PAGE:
Emergence of connectivity motifs via the interaction of long-term and sort-term plasticity

The identification of synaptic mechanisms that underlie learning and memory is a key challenge for neuroscience. These mechanisms are currently assumed to be captured by persistent modifications to the synaptic connections among neurons. Synaptic connections in microcircuits and networks are not random; experimental observations indicate the existence of specific patterns (or connectivity motifs), with non-random features. However, it is unclear how plasticity of individual synaptic connections contributes to the formation of the observed motifs. In particular, for cortical pyramidal neurons, the degree of bidirectional connectivity varies significantly between the visual and somatosensory cortex areas [1, 2]. Recent evidence in prefrontal cortex [3] and in the olfactory bulb [4] suggest that some other
features of synaptic physiology, such as the short-term dynamical nature of the synapse, may be correlated to specific connectivity motifs. The causes for these structural differences are still unknown. I will present a theory based on a phenomenological, long-term synaptic plasticity “learning rule” [5, 6], that is able to accurately reproduce a vast corpus of experimental data. The rule captures dependencies on both the timing and frequency of neuronal signals, providing a very simple mechanistic explanation for the emergence of connectivity motifs [7, 8, 9], while shedding light on the long debate about the nature of the neuronal code [6].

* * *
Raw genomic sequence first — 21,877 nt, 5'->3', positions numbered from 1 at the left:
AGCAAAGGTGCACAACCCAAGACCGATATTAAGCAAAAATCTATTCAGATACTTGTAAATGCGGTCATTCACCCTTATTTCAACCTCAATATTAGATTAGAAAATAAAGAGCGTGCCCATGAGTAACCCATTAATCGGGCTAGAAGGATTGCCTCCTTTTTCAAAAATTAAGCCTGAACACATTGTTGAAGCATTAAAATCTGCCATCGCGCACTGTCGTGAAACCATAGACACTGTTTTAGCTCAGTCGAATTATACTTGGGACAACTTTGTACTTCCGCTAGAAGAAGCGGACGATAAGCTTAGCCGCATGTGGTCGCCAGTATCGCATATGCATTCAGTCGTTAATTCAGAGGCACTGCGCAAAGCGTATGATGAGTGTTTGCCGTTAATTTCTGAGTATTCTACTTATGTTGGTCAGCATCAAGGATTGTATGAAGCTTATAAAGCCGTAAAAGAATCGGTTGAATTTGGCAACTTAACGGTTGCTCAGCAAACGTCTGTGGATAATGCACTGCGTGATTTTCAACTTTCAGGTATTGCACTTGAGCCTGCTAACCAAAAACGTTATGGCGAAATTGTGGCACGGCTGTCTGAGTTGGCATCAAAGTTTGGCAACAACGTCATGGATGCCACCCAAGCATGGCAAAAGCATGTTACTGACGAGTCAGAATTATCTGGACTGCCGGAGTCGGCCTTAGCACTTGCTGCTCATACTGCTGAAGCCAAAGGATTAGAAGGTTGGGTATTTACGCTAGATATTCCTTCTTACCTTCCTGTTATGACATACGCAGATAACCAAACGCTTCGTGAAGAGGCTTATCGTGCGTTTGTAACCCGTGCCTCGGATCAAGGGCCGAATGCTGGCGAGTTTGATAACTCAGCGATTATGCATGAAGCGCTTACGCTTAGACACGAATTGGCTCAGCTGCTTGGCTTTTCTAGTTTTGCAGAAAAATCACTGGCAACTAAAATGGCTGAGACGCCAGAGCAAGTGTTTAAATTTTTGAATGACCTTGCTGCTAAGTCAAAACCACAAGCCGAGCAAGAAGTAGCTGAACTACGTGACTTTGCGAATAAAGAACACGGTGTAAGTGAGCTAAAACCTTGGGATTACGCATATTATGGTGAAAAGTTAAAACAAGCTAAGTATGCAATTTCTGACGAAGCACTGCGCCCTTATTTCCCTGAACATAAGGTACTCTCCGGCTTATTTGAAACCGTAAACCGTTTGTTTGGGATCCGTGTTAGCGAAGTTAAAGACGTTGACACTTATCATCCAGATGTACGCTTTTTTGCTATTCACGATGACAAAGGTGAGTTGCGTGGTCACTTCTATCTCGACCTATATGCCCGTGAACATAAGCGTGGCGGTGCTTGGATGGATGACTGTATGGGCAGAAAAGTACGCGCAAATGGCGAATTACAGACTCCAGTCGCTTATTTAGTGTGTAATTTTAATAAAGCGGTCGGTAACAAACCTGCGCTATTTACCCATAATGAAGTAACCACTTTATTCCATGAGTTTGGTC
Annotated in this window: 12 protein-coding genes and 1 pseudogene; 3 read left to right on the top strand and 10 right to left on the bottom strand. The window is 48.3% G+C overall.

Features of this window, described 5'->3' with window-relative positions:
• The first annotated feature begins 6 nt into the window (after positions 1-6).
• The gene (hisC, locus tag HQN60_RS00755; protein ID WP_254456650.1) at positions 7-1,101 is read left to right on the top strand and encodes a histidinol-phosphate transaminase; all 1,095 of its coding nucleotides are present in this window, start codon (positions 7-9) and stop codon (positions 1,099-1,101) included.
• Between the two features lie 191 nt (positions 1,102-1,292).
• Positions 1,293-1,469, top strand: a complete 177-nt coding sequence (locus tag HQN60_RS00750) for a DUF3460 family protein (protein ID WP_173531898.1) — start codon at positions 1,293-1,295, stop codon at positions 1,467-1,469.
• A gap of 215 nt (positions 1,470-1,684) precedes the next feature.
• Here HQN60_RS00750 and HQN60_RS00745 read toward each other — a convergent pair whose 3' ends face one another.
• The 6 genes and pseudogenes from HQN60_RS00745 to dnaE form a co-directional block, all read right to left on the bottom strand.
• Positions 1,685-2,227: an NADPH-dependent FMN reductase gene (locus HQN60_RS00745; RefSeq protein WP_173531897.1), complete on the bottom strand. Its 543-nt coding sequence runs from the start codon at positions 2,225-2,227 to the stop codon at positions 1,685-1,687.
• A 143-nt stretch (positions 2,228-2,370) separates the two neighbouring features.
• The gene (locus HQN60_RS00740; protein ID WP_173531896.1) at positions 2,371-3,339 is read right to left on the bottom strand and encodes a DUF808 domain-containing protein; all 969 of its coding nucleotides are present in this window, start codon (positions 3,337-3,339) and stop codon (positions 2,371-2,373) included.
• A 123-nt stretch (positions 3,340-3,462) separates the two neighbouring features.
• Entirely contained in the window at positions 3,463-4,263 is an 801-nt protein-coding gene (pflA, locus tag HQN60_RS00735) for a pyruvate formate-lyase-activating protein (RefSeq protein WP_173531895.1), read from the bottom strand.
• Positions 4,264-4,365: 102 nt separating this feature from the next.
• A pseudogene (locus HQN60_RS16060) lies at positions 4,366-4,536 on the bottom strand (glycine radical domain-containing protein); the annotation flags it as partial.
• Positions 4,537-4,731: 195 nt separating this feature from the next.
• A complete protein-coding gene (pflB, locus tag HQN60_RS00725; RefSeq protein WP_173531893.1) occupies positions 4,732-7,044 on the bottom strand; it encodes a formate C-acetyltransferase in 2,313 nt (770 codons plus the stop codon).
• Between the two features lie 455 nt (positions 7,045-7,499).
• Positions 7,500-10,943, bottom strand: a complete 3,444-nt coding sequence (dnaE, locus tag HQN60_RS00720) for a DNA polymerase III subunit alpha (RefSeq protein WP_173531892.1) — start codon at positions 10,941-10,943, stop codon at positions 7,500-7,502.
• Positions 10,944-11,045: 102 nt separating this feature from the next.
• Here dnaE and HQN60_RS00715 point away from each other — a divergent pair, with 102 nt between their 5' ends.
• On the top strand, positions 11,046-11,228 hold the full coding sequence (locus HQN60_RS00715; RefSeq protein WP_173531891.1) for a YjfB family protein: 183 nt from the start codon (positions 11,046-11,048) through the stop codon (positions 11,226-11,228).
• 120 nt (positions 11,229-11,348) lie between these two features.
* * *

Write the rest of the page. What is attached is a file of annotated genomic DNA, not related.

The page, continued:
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[9] Esposito, U., Giugliano, M. and Vasilaki, E. (2015), Adaptation of short-term plasticity parameters via error-driven learning may explain the correlation between activity-dependent synaptic properties, connectivity motifs and target specificity. Frontiers in Computational Neuroscience, 8(175), doi: 10.3389/fn-com.2014.00175.